The Games We Played
Sitting in the sun yesterday, late afternoon, reading and daydreaming, I began to think of the games we played as kids. The names of the games began to come to me, so many of them, and the poem followed. But, as I wrote I began to think how each of us children must have viewed these games, some with joy, but some must have had other feelings. I tried to catch both sides of it, the joy and the other.
The games we played as kids,
we boys and girls, played
while parents worked or were at home,
were played for the fun of it, because we could.
In my world, narrow and suburban,
friends were as brothers and sisters,
we knew each other intimately,
traits and ability were accepted as fact.
Some played baseball in spring, football
in fall, come winter skated, or tried,
imitating big brothers and sisters, built snowmen,
threw snowballs, got hit by snowballs.
Could not hit a ball, did not want to?
Could not skate, preferred a book or solitude?
Metal-braced from polio, as some still were?
It mattered not a whit, we did not care.
Did not care if a girl was batting,
if a boy stayed inside preferring the library,
if the violinists practiced,
one way or another—we were all in it together.
But the games we played outside were grand:
Kick the Can and Capture the Flag,
Red Rover and Sioux-Pawnee;
all knew of kites and swings and jungle-gyms.
We played sky-tag, four-square, kick-ball,
shot hoops, played HORSE, raced one-another,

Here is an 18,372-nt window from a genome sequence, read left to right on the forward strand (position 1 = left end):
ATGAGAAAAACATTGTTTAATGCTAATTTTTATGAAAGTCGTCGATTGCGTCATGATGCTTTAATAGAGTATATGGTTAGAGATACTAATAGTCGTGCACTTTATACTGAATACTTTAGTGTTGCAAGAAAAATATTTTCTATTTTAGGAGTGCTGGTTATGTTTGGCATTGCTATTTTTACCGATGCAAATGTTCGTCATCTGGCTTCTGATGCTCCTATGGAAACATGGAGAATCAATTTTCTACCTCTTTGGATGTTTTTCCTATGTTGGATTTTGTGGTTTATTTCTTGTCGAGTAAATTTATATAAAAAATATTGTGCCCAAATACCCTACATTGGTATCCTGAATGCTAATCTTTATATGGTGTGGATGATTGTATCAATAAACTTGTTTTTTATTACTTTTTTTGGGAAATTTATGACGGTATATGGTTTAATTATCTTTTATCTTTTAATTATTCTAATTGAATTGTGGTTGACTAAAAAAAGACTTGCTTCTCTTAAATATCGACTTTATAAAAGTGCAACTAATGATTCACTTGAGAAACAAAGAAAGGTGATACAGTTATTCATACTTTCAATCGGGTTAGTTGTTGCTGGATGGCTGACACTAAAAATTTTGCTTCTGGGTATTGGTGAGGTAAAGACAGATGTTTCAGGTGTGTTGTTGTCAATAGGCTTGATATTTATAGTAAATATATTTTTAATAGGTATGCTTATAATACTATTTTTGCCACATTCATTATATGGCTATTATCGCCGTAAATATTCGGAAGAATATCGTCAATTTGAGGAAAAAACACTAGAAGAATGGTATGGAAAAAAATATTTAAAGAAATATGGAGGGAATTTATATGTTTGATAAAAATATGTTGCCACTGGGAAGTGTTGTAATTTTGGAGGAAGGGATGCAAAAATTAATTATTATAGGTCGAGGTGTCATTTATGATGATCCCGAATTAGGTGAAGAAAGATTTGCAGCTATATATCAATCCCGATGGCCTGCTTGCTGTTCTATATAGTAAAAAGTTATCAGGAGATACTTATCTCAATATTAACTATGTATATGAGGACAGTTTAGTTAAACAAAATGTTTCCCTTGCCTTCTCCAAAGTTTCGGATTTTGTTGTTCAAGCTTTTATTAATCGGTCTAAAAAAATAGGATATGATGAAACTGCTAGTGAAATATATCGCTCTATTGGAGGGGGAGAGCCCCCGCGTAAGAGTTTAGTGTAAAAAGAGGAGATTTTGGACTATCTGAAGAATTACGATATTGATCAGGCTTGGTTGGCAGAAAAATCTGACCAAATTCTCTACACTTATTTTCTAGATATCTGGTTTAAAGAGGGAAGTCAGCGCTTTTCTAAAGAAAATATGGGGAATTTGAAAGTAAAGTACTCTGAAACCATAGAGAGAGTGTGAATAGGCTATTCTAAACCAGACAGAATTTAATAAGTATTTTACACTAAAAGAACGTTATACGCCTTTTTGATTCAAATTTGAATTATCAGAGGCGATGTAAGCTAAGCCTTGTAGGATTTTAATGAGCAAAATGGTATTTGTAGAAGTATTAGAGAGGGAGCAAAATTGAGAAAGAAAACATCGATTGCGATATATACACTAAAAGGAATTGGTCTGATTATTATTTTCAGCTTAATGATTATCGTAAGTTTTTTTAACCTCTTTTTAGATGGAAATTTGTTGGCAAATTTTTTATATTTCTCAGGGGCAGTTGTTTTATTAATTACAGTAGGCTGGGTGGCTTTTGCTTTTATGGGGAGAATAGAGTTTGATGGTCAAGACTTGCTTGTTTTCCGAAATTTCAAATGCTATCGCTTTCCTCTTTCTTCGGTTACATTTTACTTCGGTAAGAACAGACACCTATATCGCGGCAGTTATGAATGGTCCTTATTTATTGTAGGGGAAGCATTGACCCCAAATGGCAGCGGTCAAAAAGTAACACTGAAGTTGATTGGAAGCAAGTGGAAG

tested one-another at mumbly-peg,
or simply skipped, larked, or read a book.
We jumped-rope, twirled Double Dutch
while chanting rhymes, played hopscotch
and jacks; girls hung by their knees on monkey-bars
while skirted, maintaining modesty.
None of this was planned, we came together
with mitts or skates, or nothing more
than Sugar-Smacked energy,
and played, no one had to teach us.
Sometimes all it took was a rubber ball
and wall, a tree to climb, a puddle to splash,
sometimes the game was no game,
but a giddy sense of time and freedom.
Games were played before school, early,
after school, late, in the park on Saturdays,
and on the streets come evening
for keep-away, SPUD, or roller-skates.
Alone or together, we learned
how to be part of a group, learned
how to stand alone, to be outside of a group,
to win and fail, to care and not to care.
There were fights and tears, feelings
were hurt, there were cheats
and bullies, there was playground-justice,
quick and certain, understood by all.
But that came later, as our innocence
began to wane, as we began to look
outside ourselves—before that,
we were kids playing games, nothing more.
Yet, there was something more, we were
kids in Wonderland, there was
only the moment, past and future
were behind and beyond the games.
And, none of it was new to us,
or unusual, or even noted. Only now,
in retrospect, does the immensity,
the privilege, of our young lives reveal itself.
Poetry by jim
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Written on 2022-06-07 at 15:27
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